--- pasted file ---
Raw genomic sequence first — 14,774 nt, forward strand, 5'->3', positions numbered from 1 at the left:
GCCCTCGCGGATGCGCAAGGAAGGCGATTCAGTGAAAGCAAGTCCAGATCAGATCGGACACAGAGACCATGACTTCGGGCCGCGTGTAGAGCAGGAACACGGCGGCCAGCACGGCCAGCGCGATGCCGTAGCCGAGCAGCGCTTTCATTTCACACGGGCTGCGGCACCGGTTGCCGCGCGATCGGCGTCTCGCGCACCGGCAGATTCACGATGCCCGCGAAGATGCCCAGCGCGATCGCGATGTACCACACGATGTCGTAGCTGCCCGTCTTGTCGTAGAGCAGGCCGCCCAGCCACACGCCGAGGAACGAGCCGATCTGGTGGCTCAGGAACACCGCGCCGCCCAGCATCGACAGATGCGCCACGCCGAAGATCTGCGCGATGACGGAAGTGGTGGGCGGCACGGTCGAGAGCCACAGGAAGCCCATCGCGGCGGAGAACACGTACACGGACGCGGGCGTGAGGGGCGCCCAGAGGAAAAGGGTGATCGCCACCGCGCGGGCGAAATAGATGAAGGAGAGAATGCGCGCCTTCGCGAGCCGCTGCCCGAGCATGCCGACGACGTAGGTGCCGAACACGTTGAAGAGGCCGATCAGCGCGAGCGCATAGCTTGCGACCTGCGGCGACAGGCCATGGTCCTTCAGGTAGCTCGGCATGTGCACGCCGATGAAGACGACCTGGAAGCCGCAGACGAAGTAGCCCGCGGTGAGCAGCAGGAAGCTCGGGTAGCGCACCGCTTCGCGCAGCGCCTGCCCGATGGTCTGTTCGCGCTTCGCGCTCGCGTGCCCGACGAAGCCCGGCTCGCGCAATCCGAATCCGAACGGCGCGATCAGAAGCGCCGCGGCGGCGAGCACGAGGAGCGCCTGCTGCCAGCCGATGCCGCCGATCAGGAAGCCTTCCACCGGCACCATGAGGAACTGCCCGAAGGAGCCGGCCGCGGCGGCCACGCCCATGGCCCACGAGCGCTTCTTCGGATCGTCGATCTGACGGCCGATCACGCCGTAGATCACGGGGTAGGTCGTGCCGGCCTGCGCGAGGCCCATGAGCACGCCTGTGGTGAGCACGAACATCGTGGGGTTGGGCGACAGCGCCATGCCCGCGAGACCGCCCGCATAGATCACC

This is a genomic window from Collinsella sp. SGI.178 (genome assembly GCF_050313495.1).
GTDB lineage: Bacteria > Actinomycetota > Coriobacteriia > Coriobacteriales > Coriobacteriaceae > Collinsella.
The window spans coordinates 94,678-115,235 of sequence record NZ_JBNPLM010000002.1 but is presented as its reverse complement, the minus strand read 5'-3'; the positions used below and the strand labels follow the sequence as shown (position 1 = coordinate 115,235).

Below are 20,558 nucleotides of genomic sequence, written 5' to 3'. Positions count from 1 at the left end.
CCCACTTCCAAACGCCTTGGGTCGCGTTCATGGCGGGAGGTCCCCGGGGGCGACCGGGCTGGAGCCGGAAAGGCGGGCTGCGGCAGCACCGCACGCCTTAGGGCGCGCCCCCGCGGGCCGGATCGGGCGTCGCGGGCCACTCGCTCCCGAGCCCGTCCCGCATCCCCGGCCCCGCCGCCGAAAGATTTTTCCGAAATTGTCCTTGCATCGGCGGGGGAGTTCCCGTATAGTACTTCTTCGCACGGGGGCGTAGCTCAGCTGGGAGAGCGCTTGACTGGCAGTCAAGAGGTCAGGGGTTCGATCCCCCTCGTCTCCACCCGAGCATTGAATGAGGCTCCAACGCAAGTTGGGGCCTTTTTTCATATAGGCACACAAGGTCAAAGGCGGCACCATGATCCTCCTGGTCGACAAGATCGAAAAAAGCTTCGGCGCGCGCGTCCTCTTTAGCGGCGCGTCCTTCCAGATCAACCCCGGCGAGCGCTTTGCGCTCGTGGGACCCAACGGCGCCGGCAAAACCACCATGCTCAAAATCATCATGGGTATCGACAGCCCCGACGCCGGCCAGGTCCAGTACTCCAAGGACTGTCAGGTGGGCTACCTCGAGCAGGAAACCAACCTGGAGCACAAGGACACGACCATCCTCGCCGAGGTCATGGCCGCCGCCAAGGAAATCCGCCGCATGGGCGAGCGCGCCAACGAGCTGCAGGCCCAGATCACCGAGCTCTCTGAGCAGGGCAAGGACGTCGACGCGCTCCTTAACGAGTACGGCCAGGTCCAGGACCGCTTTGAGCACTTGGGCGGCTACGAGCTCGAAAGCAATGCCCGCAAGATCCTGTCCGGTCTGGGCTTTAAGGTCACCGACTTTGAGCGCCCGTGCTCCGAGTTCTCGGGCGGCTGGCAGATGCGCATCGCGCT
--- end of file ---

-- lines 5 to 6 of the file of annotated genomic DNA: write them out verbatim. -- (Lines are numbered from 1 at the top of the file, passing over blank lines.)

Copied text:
The window spans coordinates 94,678-115,235 of sequence record NZ_JBNPLM010000002.1 but is presented as its reverse complement, the minus strand read 5'-3'; the positions used below and the strand labels follow the sequence as shown (position 1 = coordinate 115,235).

Below are 20,558 nucleotides of genomic sequence, written 5' to 3'. Positions count from 1 at the left end.